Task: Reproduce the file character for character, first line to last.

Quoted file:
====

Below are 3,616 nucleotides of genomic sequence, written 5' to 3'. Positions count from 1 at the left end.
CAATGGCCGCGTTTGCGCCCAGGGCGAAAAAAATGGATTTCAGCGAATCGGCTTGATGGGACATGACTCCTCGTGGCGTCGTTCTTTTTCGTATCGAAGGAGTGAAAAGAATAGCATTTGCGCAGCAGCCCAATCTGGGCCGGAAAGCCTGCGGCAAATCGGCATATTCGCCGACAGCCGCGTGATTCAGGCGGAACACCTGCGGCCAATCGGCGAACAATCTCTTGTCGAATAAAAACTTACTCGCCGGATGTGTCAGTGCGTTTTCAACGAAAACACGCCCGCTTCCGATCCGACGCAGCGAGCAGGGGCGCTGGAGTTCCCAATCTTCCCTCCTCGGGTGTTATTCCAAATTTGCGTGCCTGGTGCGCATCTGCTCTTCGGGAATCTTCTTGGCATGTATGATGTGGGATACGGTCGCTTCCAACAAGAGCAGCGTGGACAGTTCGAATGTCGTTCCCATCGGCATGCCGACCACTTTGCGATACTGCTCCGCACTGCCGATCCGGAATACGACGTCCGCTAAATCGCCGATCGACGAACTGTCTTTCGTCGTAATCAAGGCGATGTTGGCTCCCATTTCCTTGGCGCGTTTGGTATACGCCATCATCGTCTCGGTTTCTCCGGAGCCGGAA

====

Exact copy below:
Below are 3,616 nucleotides of genomic sequence, written 5' to 3'. Positions count from 1 at the left end.
CAATGGCCGCGTTTGCGCCCAGGGCGAAAAAAATGGATTTCAGCGAATCGGCTTGATGGGACATGACTCCTCGTGGCGTCGTTCTTTTTCGTATCGAAGGAGTGAAAAGAATAGCATTTGCGCAGCAGCCCAATCTGGGCCGGAAAGCCTGCGGCAAATCGGCATATTCGCCGACAGCCGCGTGATTCAGGCGGAACACCTGCGGCCAATCGGCGAACAATCTCTTGTCGAATAAAAACTTACTCGCCGGATGTGTCAGTGCGTTTTCAACGAAAACACGCCCGCTTCCGATCCGACGCAGCGAGCAGGGGCGCTGGAGTTCCCAATCTTCCCTCCTCGGGTGTTATTCCAAATTTGCGTGCCTGGTGCGCATCTGCTCTTCGGGAATCTTCTTGGCATGTATGATGTGGGATACGGTCGCTTCCAACAAGAGCAGCGTGGACAGTTCGAATGTCGTTCCCATCGGCATGCCGACCACTTTGCGATACTGCTCCGCACTGCCGATCCGGAATACGACGTCCGCTAAATCGCCGATCGACGAACTGTCTTTCGTCGTAATCAAGGCGATGTTGGCTCCCATTTCCTTGGCGCGTTTGGTATACGCCATCATCGTCTCGGTTTCTCCGGAGCCGGAA